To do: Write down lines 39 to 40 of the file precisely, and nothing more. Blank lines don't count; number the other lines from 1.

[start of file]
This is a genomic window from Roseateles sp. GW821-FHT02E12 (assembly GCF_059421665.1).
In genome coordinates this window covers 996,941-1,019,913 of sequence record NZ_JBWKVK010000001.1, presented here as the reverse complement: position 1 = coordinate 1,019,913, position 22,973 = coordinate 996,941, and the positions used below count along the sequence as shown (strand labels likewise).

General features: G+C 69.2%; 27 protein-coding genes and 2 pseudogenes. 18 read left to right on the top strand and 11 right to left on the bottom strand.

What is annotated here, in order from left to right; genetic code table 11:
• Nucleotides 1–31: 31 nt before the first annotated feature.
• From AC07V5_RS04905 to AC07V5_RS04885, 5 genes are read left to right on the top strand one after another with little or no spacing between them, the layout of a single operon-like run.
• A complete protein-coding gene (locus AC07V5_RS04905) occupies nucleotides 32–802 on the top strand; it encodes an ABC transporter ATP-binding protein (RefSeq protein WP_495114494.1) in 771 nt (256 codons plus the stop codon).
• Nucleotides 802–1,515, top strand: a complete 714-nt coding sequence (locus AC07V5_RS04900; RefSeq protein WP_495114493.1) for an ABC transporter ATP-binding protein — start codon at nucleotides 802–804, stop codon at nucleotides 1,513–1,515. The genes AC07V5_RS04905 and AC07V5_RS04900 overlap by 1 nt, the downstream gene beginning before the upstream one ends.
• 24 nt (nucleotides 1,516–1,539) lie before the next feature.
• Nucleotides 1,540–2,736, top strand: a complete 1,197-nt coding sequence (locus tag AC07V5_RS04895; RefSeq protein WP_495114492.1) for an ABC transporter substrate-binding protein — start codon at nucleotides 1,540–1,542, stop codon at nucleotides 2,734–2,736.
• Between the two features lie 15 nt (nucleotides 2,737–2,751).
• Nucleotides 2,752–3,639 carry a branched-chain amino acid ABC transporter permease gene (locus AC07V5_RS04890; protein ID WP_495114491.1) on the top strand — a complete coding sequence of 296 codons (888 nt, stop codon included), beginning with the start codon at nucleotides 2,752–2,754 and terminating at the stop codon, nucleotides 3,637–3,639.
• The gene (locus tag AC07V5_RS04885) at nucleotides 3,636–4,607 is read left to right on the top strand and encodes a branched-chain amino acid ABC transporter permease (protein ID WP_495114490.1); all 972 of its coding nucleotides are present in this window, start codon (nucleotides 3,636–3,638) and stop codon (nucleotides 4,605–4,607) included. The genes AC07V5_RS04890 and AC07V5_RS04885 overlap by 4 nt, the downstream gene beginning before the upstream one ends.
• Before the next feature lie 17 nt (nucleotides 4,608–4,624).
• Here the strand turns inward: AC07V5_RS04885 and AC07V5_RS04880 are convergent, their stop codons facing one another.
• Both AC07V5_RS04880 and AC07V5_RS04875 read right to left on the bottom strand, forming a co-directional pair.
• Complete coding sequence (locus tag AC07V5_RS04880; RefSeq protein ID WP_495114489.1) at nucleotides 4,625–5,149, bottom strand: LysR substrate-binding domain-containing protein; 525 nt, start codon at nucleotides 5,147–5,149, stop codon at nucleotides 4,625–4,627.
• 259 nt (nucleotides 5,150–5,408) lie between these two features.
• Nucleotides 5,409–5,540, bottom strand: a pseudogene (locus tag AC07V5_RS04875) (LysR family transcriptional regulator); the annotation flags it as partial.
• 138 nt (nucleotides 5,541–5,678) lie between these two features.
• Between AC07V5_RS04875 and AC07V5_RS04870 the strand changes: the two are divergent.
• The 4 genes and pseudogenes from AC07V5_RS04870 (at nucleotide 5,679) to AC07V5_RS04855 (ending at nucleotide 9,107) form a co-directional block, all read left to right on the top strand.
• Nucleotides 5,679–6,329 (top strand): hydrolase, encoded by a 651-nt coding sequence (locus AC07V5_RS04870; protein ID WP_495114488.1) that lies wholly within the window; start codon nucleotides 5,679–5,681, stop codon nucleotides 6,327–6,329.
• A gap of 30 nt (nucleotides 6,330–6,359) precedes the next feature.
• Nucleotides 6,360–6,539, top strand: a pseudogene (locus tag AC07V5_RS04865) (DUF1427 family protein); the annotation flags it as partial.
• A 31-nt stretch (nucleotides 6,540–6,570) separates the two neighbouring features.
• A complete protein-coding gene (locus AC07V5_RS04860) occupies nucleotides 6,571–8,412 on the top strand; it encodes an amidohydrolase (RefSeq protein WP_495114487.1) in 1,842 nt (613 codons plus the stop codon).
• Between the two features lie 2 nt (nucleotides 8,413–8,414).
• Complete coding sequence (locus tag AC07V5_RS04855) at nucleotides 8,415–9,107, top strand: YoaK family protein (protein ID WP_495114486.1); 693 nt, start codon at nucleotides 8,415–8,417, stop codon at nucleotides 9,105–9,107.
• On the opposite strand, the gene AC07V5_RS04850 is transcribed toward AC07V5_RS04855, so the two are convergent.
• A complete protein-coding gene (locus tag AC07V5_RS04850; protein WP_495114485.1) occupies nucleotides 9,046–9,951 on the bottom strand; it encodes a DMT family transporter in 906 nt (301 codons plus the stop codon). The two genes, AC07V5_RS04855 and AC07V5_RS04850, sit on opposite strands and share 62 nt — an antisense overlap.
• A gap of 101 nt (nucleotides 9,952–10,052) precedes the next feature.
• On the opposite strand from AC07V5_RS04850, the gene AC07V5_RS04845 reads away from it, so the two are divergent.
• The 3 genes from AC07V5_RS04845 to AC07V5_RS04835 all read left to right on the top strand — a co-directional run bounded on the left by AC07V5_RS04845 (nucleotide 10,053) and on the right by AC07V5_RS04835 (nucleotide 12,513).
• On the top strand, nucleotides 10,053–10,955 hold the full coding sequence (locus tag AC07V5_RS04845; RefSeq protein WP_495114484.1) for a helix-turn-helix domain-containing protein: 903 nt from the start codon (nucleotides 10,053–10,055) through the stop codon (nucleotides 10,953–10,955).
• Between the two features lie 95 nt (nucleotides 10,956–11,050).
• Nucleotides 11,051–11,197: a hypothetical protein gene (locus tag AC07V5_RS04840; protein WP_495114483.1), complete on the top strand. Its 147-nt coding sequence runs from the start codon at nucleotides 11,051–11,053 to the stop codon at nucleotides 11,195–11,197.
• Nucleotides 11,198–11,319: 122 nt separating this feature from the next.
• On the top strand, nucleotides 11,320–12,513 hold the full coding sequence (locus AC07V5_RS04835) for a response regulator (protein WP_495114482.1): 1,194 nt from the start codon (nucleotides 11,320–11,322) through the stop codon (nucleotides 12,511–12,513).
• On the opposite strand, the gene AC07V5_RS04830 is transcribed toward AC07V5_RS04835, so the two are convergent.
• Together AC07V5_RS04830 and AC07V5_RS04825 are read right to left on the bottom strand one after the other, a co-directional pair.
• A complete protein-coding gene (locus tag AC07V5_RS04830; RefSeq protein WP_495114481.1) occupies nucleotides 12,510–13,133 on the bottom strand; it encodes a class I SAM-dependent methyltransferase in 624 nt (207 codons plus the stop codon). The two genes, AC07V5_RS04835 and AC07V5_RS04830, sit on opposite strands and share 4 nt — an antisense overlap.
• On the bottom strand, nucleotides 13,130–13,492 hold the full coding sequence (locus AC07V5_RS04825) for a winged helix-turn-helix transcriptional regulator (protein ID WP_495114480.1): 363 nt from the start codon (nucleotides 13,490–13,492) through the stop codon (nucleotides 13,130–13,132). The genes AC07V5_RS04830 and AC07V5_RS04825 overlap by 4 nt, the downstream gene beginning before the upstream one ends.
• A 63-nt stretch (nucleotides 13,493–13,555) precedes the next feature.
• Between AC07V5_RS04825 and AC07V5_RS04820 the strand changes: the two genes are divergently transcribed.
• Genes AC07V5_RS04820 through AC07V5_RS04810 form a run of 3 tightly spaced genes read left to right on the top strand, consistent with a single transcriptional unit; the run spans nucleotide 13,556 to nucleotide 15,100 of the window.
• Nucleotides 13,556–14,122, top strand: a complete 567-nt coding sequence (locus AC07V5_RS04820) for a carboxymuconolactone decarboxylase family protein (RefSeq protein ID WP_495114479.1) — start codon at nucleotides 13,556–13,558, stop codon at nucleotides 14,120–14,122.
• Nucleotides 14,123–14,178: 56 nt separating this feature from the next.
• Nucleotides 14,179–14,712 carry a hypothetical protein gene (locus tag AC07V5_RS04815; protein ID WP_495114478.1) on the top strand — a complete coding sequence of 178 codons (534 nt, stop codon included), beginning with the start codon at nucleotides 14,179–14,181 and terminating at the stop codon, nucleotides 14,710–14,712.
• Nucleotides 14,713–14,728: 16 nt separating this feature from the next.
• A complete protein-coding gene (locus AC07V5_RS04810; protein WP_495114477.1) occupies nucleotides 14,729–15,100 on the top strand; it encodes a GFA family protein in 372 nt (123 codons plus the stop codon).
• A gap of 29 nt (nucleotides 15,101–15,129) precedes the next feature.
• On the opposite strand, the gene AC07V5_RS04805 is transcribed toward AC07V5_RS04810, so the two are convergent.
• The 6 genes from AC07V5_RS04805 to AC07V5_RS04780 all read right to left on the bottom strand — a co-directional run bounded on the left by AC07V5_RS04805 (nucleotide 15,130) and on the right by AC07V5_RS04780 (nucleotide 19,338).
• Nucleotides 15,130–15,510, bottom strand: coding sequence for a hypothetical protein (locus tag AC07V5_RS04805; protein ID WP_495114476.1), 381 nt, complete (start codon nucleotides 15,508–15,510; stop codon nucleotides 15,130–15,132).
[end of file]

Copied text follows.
• On the top strand, nucleotides 11,320–12,513 hold the full coding sequence (locus AC07V5_RS04835) for a response regulator (protein WP_495114482.1): 1,194 nt from the start codon (nucleotides 11,320–11,322) through the stop codon (nucleotides 12,511–12,513).
• On the opposite strand, the gene AC07V5_RS04830 is transcribed toward AC07V5_RS04835, so the two are convergent.